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Could ESG Investing Fit Into Your Portfolio?

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[Today’s post on ESG Investing is not financial advice and it is strictly educational. Since I work part-time as an investment advisor, I get to add these types of fun disclosures to certain posts! You can view my website disclosure statement here.]

A Collaboration On ESG Investing & An Earth Friendly Lifestyle

Hey friends! Today’s post on ESG Investing is different from usual in that I collaborated with Gary of Financial Fives to produce it. While we could have gone with the standard Q/A format, we wanted to try something different.

So, considering that Gary and I both feel passionate about making eco-conscious decisions, we decided to author a joint post on Sustainable Investing, formally known as ESG Investing, in the financial world. 

We hope you will enjoy it! I will let Gary start the conversation now:

Gary explains why sustainable choices & ESG investing matters

Before the pandemic took over every news outlet and coffee shop conversation, our social feeds depicted images of plastic garbage swirling in the ocean, cups strewn across trails, reduced emission pledges, and how the sharing economy would save us. What happened to all that? Well, it is still there, just drowned out by the ever-evolving pandemic. 

Nowadays, when looking deeper, we hear about the billions of masks piling up in landfills and littering the streets, not to mention unrecyclable testing kits, disposable gloves, and PPE.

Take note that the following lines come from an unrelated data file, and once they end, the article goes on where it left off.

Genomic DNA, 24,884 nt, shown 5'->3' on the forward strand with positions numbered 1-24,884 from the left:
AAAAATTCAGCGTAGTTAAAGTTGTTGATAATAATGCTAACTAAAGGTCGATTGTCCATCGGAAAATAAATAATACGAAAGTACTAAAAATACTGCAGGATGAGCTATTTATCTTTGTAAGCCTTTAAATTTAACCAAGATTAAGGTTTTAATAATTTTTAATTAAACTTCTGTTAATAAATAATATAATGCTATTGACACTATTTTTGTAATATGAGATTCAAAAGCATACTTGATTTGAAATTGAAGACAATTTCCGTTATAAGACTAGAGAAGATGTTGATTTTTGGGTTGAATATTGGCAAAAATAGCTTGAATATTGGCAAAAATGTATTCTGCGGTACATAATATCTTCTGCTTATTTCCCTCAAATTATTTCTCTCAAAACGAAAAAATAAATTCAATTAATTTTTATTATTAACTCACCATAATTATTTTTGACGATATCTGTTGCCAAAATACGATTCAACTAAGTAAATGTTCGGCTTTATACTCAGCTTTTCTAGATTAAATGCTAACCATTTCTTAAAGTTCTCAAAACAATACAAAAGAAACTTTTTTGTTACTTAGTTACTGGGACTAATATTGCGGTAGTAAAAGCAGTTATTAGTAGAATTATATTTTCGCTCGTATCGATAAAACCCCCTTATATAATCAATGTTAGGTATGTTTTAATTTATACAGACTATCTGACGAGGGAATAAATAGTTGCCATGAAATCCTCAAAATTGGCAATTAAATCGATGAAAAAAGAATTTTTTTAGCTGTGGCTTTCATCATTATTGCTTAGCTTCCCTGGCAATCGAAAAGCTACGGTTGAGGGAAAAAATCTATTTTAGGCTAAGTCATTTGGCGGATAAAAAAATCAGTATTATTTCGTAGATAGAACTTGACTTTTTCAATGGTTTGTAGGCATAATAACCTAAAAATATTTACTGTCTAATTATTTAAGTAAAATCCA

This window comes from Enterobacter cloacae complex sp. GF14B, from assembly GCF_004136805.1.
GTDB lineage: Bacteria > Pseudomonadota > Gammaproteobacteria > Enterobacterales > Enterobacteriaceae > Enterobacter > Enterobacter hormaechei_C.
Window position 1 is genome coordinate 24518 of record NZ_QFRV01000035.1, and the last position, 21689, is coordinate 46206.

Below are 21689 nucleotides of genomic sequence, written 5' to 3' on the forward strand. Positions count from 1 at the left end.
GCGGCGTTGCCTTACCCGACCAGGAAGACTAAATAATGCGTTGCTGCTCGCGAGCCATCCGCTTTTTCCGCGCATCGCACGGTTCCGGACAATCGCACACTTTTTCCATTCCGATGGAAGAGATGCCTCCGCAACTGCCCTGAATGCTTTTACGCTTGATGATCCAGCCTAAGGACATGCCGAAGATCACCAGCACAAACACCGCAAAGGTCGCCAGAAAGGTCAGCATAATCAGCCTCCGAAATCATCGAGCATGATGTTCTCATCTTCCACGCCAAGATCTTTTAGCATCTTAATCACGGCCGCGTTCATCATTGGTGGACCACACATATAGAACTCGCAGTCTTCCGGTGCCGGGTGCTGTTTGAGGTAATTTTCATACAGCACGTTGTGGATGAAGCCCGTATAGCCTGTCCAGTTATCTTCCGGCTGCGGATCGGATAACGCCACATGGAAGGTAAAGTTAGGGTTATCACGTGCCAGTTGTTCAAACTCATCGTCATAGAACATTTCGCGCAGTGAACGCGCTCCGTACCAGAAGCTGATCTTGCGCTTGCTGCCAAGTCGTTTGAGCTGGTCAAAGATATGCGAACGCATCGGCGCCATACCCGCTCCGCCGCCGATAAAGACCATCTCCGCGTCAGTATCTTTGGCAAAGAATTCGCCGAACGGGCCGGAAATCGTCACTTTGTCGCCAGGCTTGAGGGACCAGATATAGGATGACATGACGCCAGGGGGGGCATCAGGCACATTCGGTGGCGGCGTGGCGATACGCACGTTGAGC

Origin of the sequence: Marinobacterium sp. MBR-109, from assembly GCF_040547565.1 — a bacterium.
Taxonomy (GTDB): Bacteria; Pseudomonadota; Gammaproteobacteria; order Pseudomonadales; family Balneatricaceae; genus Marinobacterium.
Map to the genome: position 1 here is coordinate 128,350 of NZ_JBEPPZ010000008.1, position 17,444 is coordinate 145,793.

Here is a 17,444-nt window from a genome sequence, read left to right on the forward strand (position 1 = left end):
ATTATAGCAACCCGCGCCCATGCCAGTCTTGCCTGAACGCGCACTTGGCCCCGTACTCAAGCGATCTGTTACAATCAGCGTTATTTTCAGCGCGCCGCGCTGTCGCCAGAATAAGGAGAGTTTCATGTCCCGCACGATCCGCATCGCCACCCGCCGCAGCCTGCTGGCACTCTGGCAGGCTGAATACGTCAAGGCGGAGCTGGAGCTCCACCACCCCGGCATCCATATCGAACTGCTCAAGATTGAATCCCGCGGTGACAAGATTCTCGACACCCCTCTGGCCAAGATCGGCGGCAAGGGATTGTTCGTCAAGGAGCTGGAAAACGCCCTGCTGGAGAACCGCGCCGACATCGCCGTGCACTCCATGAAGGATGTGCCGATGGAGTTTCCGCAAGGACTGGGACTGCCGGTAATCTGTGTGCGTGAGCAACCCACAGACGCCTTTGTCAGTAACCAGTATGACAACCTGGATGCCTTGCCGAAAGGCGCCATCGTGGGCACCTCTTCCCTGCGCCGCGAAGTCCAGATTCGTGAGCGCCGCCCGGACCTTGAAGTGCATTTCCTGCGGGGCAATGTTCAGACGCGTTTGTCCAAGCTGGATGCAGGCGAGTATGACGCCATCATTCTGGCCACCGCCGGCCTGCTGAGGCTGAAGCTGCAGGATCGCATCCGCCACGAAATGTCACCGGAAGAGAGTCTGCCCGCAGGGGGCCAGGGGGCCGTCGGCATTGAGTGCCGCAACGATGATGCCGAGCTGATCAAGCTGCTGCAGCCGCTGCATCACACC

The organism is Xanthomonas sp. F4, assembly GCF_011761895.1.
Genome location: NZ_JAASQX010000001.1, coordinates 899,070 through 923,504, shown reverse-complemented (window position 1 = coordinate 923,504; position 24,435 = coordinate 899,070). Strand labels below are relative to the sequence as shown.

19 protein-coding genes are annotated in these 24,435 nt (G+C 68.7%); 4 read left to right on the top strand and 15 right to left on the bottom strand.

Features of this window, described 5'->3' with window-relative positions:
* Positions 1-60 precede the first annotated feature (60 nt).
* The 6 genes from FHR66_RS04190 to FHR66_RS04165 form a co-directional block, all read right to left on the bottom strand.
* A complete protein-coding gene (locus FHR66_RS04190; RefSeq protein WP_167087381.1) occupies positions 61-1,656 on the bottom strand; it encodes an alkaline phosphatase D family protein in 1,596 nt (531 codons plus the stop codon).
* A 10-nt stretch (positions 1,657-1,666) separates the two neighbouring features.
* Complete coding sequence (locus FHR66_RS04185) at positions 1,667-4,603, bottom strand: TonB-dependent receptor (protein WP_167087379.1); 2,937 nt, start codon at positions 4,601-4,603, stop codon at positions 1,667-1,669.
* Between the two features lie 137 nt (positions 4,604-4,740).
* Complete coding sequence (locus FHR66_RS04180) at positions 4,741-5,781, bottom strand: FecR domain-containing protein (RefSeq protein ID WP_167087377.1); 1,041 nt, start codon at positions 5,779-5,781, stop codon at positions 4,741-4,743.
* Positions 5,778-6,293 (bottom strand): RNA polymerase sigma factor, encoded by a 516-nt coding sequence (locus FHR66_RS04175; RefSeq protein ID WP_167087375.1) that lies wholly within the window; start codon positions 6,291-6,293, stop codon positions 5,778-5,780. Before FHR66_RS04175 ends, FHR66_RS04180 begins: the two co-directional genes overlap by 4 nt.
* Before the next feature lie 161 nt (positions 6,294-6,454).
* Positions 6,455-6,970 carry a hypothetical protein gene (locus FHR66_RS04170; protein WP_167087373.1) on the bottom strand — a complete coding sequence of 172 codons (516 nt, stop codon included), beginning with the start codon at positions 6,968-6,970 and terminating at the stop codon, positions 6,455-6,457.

But why does this matter, you say? Why is it that we’ve been hearing about the plastic problem, global warming, and pollution in the environment increasingly during the last decade?

Well, I’d argue because it’s becoming more urgent, and we need to do something about it. We can’t keep piling up trash on the Earth and thinking it’ll just evaporate. 

We can’t enjoy the great outdoors when it’s littered with bottles people used for ten seconds but take five hundred years to break down. 

We can’t keep eating fish as a protein source if they ingest all broken-down plastic floating in the ocean. 

“Something needs to change.”

As with many social issues, what happens when the public clamors enough to change the overall attitude towards something? Companies and markets respond. 

Since 2014, hundreds of companies have begun publishing CSR, or Corporate Social Responsibility Reports. 

Initiatives, such as the Global Carbon Project and Closed Loop Fund, have been instrumental in helping companies formulate ways to make impactful reductions in their waste and emissions. Hence, ESG Investing and living were born.